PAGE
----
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Visceral pain

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Visceral pain is pain that results from the activation of nociceptors of the thoracic, pelvic, or abdominal viscera (organs). Visceral structures are highly sensitive to distension (stretch), ischemia and inflammation, but relatively insensitive to other stimuli that normally evoke pain such as cutting or burning. Visceral pain is diffuse, difficult to localize and often referred to a distant, usually superficial, structure. It may be accompanied by symptoms such as nausea, vomiting, changes in vital signs as well as emotional manifestations. The pain may be described as sickening, deep, squeezing, and dull. Distinct structural lesions or biochemical abnormalities explain this type of pain in only a proportion of patients. These diseases are grouped under gastrointestinal neuromuscular diseases (GINMD). Others can experience visceral pains, often very intense in nature, without any evidence of structural, biochemical or histolopathologic reason for such symptoms. These diseases are grouped under functional gastrointestinal disorders (FGID) and the pathophysiology and treatment can vary greatly from GINMD. The two major single entities among functional disorders of the gut are functional dyspepsia and irritable bowel syndrome.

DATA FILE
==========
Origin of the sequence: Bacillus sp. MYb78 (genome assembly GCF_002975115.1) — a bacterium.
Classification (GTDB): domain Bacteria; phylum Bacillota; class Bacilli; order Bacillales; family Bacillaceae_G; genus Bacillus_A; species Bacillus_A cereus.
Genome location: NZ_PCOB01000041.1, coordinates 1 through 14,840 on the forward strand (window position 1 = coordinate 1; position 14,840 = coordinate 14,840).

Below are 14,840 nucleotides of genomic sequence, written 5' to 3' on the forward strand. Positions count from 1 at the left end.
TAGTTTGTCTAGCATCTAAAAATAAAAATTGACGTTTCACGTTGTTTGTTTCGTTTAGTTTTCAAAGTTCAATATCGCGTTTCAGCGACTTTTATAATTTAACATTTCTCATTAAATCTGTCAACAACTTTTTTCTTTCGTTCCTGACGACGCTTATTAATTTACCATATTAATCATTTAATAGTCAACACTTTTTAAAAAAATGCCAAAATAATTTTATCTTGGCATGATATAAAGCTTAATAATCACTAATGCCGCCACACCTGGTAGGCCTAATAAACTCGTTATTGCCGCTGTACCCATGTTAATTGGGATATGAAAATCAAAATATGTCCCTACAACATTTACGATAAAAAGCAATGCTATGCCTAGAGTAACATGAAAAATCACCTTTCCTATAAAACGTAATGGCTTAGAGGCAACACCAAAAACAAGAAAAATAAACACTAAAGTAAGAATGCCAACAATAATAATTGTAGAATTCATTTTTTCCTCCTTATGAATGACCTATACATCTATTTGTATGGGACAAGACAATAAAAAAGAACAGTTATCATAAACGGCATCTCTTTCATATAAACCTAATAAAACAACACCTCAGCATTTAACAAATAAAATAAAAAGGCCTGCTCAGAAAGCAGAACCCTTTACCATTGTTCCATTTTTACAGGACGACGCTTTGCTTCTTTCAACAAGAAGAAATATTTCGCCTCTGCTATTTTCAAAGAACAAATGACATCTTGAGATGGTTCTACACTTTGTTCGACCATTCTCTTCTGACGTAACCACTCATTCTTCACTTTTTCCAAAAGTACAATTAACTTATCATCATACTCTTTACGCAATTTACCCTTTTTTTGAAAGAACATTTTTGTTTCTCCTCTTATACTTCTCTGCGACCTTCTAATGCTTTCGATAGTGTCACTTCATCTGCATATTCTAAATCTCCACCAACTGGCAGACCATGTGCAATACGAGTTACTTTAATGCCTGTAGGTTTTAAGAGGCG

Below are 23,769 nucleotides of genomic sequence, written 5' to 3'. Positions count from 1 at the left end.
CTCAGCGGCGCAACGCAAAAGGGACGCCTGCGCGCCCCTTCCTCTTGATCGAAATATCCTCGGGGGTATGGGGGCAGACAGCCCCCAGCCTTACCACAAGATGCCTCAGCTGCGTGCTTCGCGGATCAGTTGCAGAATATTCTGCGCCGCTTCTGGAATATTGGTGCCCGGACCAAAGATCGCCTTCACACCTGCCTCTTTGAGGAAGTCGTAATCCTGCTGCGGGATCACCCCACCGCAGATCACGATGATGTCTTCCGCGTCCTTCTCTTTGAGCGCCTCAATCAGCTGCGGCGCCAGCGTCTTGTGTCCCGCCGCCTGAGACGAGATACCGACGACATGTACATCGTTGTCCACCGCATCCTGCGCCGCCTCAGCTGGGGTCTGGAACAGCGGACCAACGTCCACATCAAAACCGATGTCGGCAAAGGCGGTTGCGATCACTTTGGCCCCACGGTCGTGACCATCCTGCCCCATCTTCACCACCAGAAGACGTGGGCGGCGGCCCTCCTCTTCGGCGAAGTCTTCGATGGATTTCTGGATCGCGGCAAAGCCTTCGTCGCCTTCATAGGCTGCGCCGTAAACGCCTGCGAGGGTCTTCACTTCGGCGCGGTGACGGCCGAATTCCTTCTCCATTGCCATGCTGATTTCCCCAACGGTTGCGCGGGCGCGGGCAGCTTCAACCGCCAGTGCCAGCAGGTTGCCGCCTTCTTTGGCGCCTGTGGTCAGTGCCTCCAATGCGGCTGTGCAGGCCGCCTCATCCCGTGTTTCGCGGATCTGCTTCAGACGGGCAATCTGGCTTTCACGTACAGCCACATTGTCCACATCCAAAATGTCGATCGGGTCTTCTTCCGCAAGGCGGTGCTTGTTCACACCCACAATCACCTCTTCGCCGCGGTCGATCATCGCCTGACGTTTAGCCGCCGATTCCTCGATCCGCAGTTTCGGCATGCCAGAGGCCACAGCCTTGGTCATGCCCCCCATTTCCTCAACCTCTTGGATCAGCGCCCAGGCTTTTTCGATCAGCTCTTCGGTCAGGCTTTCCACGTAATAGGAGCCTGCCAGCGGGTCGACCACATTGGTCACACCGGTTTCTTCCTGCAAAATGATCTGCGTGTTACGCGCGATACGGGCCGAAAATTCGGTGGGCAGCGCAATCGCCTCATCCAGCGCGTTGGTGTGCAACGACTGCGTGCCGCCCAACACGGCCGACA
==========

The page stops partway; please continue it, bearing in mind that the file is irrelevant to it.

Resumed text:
Visceral hypersensitivity is a term used to describe hypersensitive visceral pain perception, which is commonly experience by individuals with functional gastrointestinal disorders.


In the past viscera were considered insensitive to pain but now it is clear that pain from internal organs is widespread and that its social burden may surpass that of pain from superficial (somatic) sources. Myocardial ischemia, the most frequent cause of cardiac pain, is the most common cause of death in the United States. Urinary colic produced from ureteral stones has been categorized as one of the most intense forms of pain that a human being can experience. The prevalence of such stones has continuously increased, reaching values of over 20% in developed countries. Surveys have shown prevalence rates among adults of 25% for intermittent abdominal pain and 20% for chest pain; 24% of women suffer from pelvic pain at any point in time. For over two-thirds of sufferers, pain is accepted as part of daily life and symptoms are self-managed; a small proportion defer to specialists for help. Visceral pain conditions are associated with diminished quality of life, and exert a huge cost burden through medical expenses and lost productivity in the workplace.